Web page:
The people at Broke and Bookish are asking for a list of ten books people would like to see made into films. Here's mine, in no particular order:
The Giant's House by Elizabeth McCracken - a gentle, offbeat love story about the friendship between a very tall boy and a librarian. It could be made into one of those subtle, beautiful American films along the lines of The Station Agent.
A Confederacy of Dunces by John Kennedy Toole. A sprawling, crazy, satirical novel with a cast of grotesques. It would make a great film. There have been plans to make one but they seem to have come to nothing.
Candide by Voltaire. It has been made into an operetta by Leonard Bernstein (using a libretto based on a script for a play by Lilian Helmann according to my friend Wikipedia, and including lyrics from Dorothy Parker, though later performed with a book by Hugh Wheeler.) But it has never been made into a film. It's a short satirical book but it's episodic so it would also suit TV, though it would be expensive to make because of the multiple locations and period costume. It's free for the Kindle, though I read it in French in paperback years ago and I have no idea if the free digital English translation is any good - it's worth downloading a sample to check.
The Liars' Club by Mary Karr. It's one of my all-time favourite books, a memoir of the author's extraordinary childhood. Mary Karr is a brilliant story-teller who writes beautiful prose so the film might need a voice-over, much as screenwriters hate writing them because it feels like cheating; you're supposed to tell the story in pictures and dialogue when you make a film. But a good director could show the poverty, the madness and the beauty of the story, so long as he or she could find the right actor to play Mary as a child.
All My Friends Are Superheroes by Andrew Kaufman. A very sweet novella-length love story. Take a look. Do you like sweet, charming, quirky books? If you do and you haven't read it, I'm sure you'll love it. It's written by a screenwriter. I'm surprised it hasn't yet been made into a film.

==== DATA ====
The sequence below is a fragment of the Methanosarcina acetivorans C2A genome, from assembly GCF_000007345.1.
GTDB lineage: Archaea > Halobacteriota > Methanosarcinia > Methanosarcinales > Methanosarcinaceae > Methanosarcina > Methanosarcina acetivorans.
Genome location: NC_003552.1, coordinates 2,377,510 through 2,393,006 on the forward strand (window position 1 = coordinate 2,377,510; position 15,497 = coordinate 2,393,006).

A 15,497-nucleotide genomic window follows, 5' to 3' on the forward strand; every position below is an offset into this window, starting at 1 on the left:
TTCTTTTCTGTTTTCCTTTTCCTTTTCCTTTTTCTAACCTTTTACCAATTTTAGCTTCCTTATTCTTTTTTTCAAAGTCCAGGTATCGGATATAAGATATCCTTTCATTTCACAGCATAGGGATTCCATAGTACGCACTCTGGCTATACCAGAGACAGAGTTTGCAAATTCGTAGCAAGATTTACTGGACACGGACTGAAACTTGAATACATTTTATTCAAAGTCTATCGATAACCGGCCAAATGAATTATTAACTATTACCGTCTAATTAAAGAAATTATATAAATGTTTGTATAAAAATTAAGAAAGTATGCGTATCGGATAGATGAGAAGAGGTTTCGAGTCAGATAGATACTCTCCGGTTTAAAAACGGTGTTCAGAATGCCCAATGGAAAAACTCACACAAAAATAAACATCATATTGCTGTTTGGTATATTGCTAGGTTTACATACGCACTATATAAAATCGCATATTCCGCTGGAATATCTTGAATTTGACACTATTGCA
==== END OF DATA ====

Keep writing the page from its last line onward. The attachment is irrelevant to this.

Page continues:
Beyond Black by Hilary Mantel. This is an odd, entertaining story of a medium. Can she really see ghosts? It's by Booker Prize-winning Hilary Mantel and it's beautifully-written, as you would expect. It would make an amusing film.
My Dirty Little Book of Stolen Time by Liz Jensen. A wonderfully funny time travel book that goes between 19th century Copenhagen and present day London. There would be lots of scope for the costume designers and the set designers to impress, and some great comic roles for the actors. It would make a brilliant play, as well. The people who made Lost in Austen would make a good job of it for TV.
The Reluctant Fundamentalist by Mohsin Hamid. This would make a fantastic play if adapted as a monologue that stays true to the book, with only one actor, rather like David Hare's production of Joan Didion's adaptation of her memoir The Year of Magical Thinking which was performed by Vanessa Redgrave in 2007/2008. But I'd like to see it as a film, too. This is one of my favourite books: part thriller, part fable, part satire. And it could make a brilliant, compelling film.
Straight Cut by Madison Smartt Bell. A crime story that's really a book about friendship. I'd also like to see Save Me, Joe Louis made into a film. That's also a book about friendship. I was crazy about Madison Smartt Bell when I first discovered him, 20 years ago or whenever Straight Cut was first published in the UK. I used to go and look in the new releases section of the book store and then on the general fiction shelves approximately every year or so (checking under both S and B 'just in case'), hoping that he'd published another one. This was in the days before Amazon/Google. Fortunately he was a prolific author and the bookshops I visited stocked his books in those days, so my patience and loyalty were rewarded. Straight Cut, Save Me, Joe Louis and Dr Sleep are my favourite books of his. I'm counting this as one item on the list but I'd be very happy to see any of them made into a film (and so would MSB, no doubt.) It would be a great first step if his publisher(s) were to make them available for the Kindle.
Mr Vertigo by Paul Auster. I have read almost everything Paul Auster has written (or so I like to claim) and this is one of my favourites of his. It's about a boy who learns to fly. This one is available for the Kindle. It's a charming adventure story and it would make a wonderful film.
Please visit Broke and Bookish for links to other blogs that are posting their book-to-film wish lists. Which ones would you choose?